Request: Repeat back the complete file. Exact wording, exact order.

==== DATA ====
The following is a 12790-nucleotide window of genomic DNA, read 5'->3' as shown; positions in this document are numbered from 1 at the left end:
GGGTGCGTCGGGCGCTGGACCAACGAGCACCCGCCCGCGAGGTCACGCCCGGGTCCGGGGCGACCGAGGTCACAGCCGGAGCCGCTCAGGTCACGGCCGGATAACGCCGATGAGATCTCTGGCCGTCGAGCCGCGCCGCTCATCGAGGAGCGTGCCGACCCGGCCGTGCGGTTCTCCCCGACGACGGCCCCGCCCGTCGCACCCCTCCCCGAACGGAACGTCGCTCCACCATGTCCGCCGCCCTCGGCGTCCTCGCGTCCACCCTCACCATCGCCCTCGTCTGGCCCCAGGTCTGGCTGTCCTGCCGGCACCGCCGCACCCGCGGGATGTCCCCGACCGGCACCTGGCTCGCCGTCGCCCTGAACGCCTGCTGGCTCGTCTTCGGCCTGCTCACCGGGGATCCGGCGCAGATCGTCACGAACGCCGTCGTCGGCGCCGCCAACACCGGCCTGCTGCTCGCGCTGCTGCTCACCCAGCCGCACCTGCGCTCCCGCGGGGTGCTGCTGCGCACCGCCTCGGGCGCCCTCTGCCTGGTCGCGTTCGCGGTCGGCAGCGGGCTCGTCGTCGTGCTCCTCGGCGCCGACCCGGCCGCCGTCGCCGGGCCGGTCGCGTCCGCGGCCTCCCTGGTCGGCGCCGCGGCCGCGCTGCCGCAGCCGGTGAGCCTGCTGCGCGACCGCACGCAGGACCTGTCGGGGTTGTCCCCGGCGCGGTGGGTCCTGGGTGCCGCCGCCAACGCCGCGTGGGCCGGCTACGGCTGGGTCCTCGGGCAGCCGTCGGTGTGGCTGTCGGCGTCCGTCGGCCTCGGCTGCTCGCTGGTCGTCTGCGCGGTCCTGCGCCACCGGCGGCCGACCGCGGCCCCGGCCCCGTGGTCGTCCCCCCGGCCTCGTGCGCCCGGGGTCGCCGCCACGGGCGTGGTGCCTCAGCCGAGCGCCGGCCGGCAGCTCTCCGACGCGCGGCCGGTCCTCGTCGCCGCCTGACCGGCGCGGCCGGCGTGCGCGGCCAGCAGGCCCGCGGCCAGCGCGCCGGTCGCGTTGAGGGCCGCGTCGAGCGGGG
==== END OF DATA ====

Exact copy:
The following is a 12790-nucleotide window of genomic DNA, read 5'->3' as shown; positions in this document are numbered from 1 at the left end:
GGGTGCGTCGGGCGCTGGACCAACGAGCACCCGCCCGCGAGGTCACGCCCGGGTCCGGGGCGACCGAGGTCACAGCCGGAGCCGCTCAGGTCACGGCCGGATAACGCCGATGAGATCTCTGGCCGTCGAGCCGCGCCGCTCATCGAGGAGCGTGCCGACCCGGCCGTGCGGTTCTCCCCGACGACGGCCCCGCCCGTCGCACCCCTCCCCGAACGGAACGTCGCTCCACCATGTCCGCCGCCCTCGGCGTCCTCGCGTCCACCCTCACCATCGCCCTCGTCTGGCCCCAGGTCTGGCTGTCCTGCCGGCACCGCCGCACCCGCGGGATGTCCCCGACCGGCACCTGGCTCGCCGTCGCCCTGAACGCCTGCTGGCTCGTCTTCGGCCTGCTCACCGGGGATCCGGCGCAGATCGTCACGAACGCCGTCGTCGGCGCCGCCAACACCGGCCTGCTGCTCGCGCTGCTGCTCACCCAGCCGCACCTGCGCTCCCGCGGGGTGCTGCTGCGCACCGCCTCGGGCGCCCTCTGCCTGGTCGCGTTCGCGGTCGGCAGCGGGCTCGTCGTCGTGCTCCTCGGCGCCGACCCGGCCGCCGTCGCCGGGCCGGTCGCGTCCGCGGCCTCCCTGGTCGGCGCCGCGGCCGCGCTGCCGCAGCCGGTGAGCCTGCTGCGCGACCGCACGCAGGACCTGTCGGGGTTGTCCCCGGCGCGGTGGGTCCTGGGTGCCGCCGCCAACGCCGCGTGGGCCGGCTACGGCTGGGTCCTCGGGCAGCCGTCGGTGTGGCTGTCGGCGTCCGTCGGCCTCGGCTGCTCGCTGGTCGTCTGCGCGGTCCTGCGCCACCGGCGGCCGACCGCGGCCCCGGCCCCGTGGTCGTCCCCCCGGCCTCGTGCGCCCGGGGTCGCCGCCACGGGCGTGGTGCCTCAGCCGAGCGCCGGCCGGCAGCTCTCCGACGCGCGGCCGGTCCTCGTCGCCGCCTGACCGGCGCGGCCGGCGTGCGCGGCCAGCAGGCCCGCGGCCAGCGCGCCGGTCGCGTTGAGGGCCGCGTCGAGCGGGG